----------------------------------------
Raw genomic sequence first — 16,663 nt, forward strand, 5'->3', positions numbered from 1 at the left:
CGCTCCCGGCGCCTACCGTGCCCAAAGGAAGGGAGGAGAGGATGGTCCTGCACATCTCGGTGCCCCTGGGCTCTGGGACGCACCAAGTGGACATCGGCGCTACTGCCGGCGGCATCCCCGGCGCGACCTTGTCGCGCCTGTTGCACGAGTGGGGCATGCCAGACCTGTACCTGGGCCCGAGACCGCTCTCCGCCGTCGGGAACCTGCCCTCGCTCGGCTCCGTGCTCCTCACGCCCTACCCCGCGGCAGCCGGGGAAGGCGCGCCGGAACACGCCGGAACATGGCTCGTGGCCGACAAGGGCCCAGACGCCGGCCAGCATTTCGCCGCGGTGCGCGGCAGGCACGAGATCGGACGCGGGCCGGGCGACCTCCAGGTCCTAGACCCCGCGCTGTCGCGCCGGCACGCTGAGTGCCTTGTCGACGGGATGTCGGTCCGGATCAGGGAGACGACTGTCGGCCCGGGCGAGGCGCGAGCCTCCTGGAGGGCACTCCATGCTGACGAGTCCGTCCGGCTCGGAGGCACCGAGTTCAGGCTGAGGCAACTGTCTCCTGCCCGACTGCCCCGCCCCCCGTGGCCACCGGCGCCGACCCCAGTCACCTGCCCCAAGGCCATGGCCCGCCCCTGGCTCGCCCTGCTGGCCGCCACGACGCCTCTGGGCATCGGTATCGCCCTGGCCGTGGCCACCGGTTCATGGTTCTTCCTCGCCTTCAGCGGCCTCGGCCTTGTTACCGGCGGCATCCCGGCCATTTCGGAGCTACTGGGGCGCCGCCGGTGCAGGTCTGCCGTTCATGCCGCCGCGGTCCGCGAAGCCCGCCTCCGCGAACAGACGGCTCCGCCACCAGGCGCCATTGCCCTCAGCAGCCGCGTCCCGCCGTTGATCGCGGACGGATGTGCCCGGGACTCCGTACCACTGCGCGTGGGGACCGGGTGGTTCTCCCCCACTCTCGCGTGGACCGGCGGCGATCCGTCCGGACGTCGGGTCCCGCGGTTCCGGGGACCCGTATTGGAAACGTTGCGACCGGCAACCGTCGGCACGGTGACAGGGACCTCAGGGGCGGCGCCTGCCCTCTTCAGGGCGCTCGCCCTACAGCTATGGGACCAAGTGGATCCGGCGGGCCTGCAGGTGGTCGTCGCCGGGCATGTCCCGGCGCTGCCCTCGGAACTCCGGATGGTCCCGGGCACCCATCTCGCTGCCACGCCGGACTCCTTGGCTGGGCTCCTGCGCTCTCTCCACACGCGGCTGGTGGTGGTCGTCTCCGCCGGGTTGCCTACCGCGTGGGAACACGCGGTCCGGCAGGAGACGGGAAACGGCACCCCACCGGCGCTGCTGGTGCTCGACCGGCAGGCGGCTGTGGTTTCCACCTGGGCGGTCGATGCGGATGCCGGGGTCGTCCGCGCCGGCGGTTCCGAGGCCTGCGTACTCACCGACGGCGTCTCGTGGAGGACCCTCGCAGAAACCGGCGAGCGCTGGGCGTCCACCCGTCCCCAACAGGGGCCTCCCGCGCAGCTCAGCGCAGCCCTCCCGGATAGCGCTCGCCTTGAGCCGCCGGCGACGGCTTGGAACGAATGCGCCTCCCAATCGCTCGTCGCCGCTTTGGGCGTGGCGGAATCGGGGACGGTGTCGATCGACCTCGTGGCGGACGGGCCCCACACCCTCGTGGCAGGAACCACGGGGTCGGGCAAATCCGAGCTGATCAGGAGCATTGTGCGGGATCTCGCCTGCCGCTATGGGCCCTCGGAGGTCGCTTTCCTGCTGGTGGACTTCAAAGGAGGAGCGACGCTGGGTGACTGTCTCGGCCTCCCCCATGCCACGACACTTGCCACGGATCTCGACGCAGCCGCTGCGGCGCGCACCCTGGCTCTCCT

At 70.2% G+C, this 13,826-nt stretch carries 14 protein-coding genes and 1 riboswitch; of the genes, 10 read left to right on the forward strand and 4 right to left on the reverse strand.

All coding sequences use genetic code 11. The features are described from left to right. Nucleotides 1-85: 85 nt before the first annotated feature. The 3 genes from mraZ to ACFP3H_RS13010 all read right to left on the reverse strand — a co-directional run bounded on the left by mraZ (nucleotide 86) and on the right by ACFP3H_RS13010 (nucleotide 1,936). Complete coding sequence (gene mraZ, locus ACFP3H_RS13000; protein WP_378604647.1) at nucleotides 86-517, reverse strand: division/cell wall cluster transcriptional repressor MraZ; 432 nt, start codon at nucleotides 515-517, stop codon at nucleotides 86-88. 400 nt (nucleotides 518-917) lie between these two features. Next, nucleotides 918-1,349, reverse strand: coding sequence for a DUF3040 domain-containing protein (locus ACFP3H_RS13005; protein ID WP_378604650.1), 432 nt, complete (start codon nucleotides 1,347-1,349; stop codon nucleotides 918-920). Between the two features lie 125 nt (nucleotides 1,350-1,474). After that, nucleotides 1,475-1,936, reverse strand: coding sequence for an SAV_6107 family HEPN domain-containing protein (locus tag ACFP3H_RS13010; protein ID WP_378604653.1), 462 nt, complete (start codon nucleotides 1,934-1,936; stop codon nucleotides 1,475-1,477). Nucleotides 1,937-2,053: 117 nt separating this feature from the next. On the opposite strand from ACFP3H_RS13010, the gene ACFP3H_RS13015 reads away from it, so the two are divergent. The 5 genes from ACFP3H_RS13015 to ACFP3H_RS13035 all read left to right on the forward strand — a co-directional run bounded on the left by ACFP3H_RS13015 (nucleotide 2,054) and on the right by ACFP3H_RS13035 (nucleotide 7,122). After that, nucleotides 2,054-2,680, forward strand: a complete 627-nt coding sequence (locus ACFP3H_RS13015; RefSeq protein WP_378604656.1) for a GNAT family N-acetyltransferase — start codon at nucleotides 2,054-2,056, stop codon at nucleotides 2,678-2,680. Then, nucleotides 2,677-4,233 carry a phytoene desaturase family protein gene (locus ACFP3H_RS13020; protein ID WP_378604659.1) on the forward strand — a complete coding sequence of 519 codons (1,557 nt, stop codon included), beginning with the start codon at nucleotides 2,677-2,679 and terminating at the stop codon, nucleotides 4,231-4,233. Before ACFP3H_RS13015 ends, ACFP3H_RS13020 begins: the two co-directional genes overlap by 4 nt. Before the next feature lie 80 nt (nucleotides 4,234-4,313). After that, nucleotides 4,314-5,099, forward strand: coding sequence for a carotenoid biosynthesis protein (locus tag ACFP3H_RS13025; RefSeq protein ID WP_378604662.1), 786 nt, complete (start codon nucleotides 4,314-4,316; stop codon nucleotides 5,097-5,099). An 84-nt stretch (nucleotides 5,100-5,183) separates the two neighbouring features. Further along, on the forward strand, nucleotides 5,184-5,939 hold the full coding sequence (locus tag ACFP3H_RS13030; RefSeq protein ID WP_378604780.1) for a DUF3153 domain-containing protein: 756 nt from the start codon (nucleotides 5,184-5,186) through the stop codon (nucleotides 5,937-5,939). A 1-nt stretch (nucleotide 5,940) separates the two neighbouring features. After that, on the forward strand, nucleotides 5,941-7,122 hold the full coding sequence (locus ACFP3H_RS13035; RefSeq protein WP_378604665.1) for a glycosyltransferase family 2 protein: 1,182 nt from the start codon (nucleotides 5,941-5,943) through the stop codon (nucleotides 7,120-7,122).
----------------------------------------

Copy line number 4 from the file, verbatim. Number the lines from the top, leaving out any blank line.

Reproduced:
All coding sequences use genetic code 11. The features are described from left to right. Nucleotides 1-85: 85 nt before the first annotated feature. The 3 genes from mraZ to ACFP3H_RS13010 all read right to left on the reverse strand — a co-directional run bounded on the left by mraZ (nucleotide 86) and on the right by ACFP3H_RS13010 (nucleotide 1,936). Complete coding sequence (gene mraZ, locus ACFP3H_RS13000; protein WP_378604647.1) at nucleotides 86-517, reverse strand: division/cell wall cluster transcriptional repressor MraZ; 432 nt, start codon at nucleotides 515-517, stop codon at nucleotides 86-88. 400 nt (nucleotides 518-917) lie between these two features. Next, nucleotides 918-1,349, reverse strand: coding sequence for a DUF3040 domain-containing protein (locus ACFP3H_RS13005; protein ID WP_378604650.1), 432 nt, complete (start codon nucleotides 1,347-1,349; stop codon nucleotides 918-920). Between the two features lie 125 nt (nucleotides 1,350-1,474). After that, nucleotides 1,475-1,936, reverse strand: coding sequence for an SAV_6107 family HEPN domain-containing protein (locus tag ACFP3H_RS13010; protein ID WP_378604653.1), 462 nt, complete (start codon nucleotides 1,934-1,936; stop codon nucleotides 1,475-1,477). Nucleotides 1,937-2,053: 117 nt separating this feature from the next. On the opposite strand from ACFP3H_RS13010, the gene ACFP3H_RS13015 reads away from it, so the two are divergent. The 5 genes from ACFP3H_RS13015 to ACFP3H_RS13035 all read left to right on the forward strand — a co-directional run bounded on the left by ACFP3H_RS13015 (nucleotide 2,054) and on the right by ACFP3H_RS13035 (nucleotide 7,122). After that, nucleotides 2,054-2,680, forward strand: a complete 627-nt coding sequence (locus ACFP3H_RS13015; RefSeq protein WP_378604656.1) for a GNAT family N-acetyltransferase — start codon at nucleotides 2,054-2,056, stop codon at nucleotides 2,678-2,680. Then, nucleotides 2,677-4,233 carry a phytoene desaturase family protein gene (locus ACFP3H_RS13020; protein ID WP_378604659.1) on the forward strand — a complete coding sequence of 519 codons (1,557 nt, stop codon included), beginning with the start codon at nucleotides 2,677-2,679 and terminating at the stop codon, nucleotides 4,231-4,233. Before ACFP3H_RS13015 ends, ACFP3H_RS13020 begins: the two co-directional genes overlap by 4 nt. Before the next feature lie 80 nt (nucleotides 4,234-4,313). After that, nucleotides 4,314-5,099, forward strand: coding sequence for a carotenoid biosynthesis protein (locus tag ACFP3H_RS13025; RefSeq protein ID WP_378604662.1), 786 nt, complete (start codon nucleotides 4,314-4,316; stop codon nucleotides 5,097-5,099). An 84-nt stretch (nucleotides 5,100-5,183) separates the two neighbouring features. Further along, on the forward strand, nucleotides 5,184-5,939 hold the full coding sequence (locus tag ACFP3H_RS13030; RefSeq protein ID WP_378604780.1) for a DUF3153 domain-containing protein: 756 nt from the start codon (nucleotides 5,184-5,186) through the stop codon (nucleotides 5,937-5,939). A 1-nt stretch (nucleotide 5,940) separates the two neighbouring features. After that, on the forward strand, nucleotides 5,941-7,122 hold the full coding sequence (locus ACFP3H_RS13035; RefSeq protein WP_378604665.1) for a glycosyltransferase family 2 protein: 1,182 nt from the start codon (nucleotides 5,941-5,943) through the stop codon (nucleotides 7,120-7,122).